(D) Each member state must require each applicant to obtain or retain a license in his home state and to meet the home state's qualifications for licensure or the renewal of licensure, as well as all other applicable state laws.
(E) An audiologist must:
(1) meet one of the following educational requirements:
(a) on or before December 31, 2007, graduate with a master's degree or doctorate in audiology, or equivalent degree regardless of degree name, from a program that is accredited by an accrediting agency recognized by the Council for Higher Education Accreditation, or its successor, or by the United States Department of Education if it is operated by a college or university accredited by a regional or national accrediting organization recognized by the licensing board;
(b) on or after January 1, 2008, graduate with a doctoral degree in audiology, or an equivalent degree, regardless of the degree's name, from a program that is accredited by an accrediting agency recognized by the Council for Higher Education Accreditation or its successor, or by the United States Department of Education if it is operated by a college or university accredited by a regional or national accrediting organization recognized by the licensing board; or
(c) graduate from an audiology program that is housed in an institution of higher learning outside of the United States, for which:
(i) the program and institution have been approved by the authorized accrediting body in the applicable country; and
(ii) the degree program has been verified by an independent credentials review agency to be comparable to a state licensing board-approved program;
(2) complete a supervised clinical practicum experience from an accredited educational institution or its cooperating programs, as required by the commission;
(3) pass a national examination approved by the commission;
(4) hold an active, unencumbered license;
(5) not have been convicted or found guilty of, and not have entered into an agreed disposition for, a felony related to the practice of audiology, under applicable state or federal criminal law; and
(6) have a valid United States Social Security or National Provider Identifier number.
(F) A speech-language pathologist must:
(1) meet one of the following educational requirements:
(a) graduate with a master's degree from a speech-language pathology program that is accredited by an organization recognized by the United States Department of Education and operated by a college or university accredited by a regional or national accrediting organization recognized by the licensing board; or
(b) graduate from a speech-language pathology program that is housed in an institution of higher learning outside the United States, for which:
(i) the program and institution have been approved by the authorized accrediting body in the applicable country; and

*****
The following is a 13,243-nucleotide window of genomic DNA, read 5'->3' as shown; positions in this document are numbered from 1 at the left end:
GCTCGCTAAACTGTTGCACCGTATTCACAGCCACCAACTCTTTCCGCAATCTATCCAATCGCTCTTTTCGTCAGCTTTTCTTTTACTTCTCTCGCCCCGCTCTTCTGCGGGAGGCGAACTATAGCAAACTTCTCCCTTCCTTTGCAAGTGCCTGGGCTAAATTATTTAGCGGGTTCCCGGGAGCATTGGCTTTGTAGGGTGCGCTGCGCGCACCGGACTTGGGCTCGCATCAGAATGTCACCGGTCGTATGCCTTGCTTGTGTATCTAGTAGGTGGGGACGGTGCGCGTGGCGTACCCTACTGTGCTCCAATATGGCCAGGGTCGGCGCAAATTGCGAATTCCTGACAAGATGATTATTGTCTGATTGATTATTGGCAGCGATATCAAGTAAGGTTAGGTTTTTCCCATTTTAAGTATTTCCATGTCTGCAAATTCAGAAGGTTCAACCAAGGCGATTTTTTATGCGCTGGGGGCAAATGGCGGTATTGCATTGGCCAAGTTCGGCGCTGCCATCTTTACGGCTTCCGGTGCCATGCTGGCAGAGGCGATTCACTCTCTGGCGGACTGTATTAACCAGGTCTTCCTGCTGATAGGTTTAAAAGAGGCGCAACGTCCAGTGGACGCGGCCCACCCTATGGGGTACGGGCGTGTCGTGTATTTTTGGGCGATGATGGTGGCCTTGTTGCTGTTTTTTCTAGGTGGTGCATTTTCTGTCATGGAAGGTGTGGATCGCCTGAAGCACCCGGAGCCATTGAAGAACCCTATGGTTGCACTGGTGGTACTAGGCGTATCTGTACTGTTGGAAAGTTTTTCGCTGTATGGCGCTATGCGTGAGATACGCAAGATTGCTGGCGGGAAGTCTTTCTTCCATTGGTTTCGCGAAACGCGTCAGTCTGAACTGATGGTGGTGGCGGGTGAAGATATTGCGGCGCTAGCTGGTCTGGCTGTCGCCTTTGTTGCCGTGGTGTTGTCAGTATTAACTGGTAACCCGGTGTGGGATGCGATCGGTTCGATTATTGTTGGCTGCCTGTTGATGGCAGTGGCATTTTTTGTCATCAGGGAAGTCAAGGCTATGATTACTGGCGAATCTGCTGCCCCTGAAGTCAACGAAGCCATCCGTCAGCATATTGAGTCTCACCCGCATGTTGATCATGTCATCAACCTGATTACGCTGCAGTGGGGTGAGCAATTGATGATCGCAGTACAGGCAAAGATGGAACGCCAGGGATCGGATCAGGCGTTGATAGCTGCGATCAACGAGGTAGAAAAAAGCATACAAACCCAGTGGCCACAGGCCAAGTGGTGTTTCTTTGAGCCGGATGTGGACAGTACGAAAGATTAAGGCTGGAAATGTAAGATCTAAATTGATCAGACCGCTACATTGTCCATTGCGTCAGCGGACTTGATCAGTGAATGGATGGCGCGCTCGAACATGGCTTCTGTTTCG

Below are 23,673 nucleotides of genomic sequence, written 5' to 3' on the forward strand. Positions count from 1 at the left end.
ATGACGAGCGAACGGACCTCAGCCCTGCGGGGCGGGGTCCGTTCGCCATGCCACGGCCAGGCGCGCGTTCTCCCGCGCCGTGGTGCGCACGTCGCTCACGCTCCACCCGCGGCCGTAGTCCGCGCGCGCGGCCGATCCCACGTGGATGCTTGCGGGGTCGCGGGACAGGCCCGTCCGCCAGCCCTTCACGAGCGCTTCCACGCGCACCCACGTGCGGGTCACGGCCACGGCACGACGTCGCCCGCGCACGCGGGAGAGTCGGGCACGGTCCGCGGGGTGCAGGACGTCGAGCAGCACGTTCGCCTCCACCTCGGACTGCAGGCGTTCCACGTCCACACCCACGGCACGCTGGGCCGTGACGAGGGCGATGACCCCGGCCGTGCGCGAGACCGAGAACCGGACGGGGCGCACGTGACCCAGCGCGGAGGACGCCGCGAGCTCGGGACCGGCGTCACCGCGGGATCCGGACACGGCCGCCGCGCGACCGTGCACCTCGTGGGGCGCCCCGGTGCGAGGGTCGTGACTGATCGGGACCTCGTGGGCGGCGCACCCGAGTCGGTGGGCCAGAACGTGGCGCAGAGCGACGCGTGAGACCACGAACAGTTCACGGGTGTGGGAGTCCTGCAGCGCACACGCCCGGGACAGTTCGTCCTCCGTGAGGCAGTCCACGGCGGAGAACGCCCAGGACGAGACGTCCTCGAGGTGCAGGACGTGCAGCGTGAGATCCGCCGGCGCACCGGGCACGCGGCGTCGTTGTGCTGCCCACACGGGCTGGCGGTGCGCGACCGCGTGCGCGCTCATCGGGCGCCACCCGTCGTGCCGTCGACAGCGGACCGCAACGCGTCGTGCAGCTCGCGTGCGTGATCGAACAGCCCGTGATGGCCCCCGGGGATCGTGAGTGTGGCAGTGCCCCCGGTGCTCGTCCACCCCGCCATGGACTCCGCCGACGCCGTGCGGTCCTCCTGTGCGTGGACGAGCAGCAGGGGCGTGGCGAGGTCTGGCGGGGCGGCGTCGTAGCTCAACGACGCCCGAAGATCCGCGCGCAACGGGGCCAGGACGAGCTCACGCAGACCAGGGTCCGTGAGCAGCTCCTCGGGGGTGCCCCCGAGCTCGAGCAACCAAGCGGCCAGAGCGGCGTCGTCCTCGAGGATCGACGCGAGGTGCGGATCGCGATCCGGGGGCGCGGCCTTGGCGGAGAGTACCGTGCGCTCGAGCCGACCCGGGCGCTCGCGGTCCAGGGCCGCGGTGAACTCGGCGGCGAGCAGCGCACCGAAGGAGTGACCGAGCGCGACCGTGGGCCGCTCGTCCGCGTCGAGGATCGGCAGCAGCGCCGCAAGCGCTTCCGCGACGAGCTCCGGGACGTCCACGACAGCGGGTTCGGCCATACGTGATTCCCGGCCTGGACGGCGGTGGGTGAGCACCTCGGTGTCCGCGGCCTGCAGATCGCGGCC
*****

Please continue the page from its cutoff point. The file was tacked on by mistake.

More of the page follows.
(ii) the degree program has been verified by an independent credentials review agency to be comparable to a state licensing board-approved program;
(2) complete a supervised clinical practicum experience from an accredited educational institution or its cooperating programs as required by the commission;
(3) complete a supervised postgraduate professional experience as required by the commission;
(4) pass a national examination approved by the commission;
(5) hold an active, unencumbered license;
(6) not have been convicted or found guilty of, and not have entered into an agreed disposition for, a felony related to the practice of speech-language pathology, under applicable state or federal criminal law; and
(7) have a valid United States Social Security or National Provider Identifier number.
(G) A privilege to practice is derived from the home state license.
(H) An audiologist or speech language pathologist practicing in a member state must comply with the state practice laws of the state in which the client is located at the time the service is provided. The practice of audiology and speech-language pathology includes all audiology and speech-language pathology practice as defined by the state practice laws of the member state in which the client is located. The practice of audiology and speech-language pathology in a member state under a privilege to practice subjects an audiologist or speech language pathologist to the jurisdiction of the licensing board, the courts, and the laws of the member state in which the client is located at the time the service is provided.
(I) Individuals not residing in a member state may apply for a member state's single-state license as provided under the laws of each member state. However, the single-state license granted to these individuals is not recognized as granting the privilege to practice audiology or speech-language pathology in any other member state. Nothing in this compact shall affect the requirements established by a member state for the issuance of a single-state license.
(J) Member states may charge a fee for granting a compact privilege.
(K) Member states must comply with the bylaws and the rules and regulations of the commission.
Section 40-67-540. (A) To exercise the compact privilege under the terms and provisions of the compact, an audiologist or speech-language pathologist must:
(1) hold an active license in his home state;
(2) have no encumbrance on any state license;
(3) be eligible for a compact privilege in any member state in accordance with Section 40-67-530;
(4) have not had any adverse action against any license or compact privilege within the previous two years from the date of the application;
(5) notify the commission that he is seeking the compact privilege within a remote state;
(6) pay any applicable fees, including any state fee, for the compact privilege; and
(7) report to the commission adverse action taken by any non-member state within thirty days from the date the adverse action is taken.
(B) For the purposes of the compact privilege, an audiologist or speech-language pathologist may hold only one home state license at a time.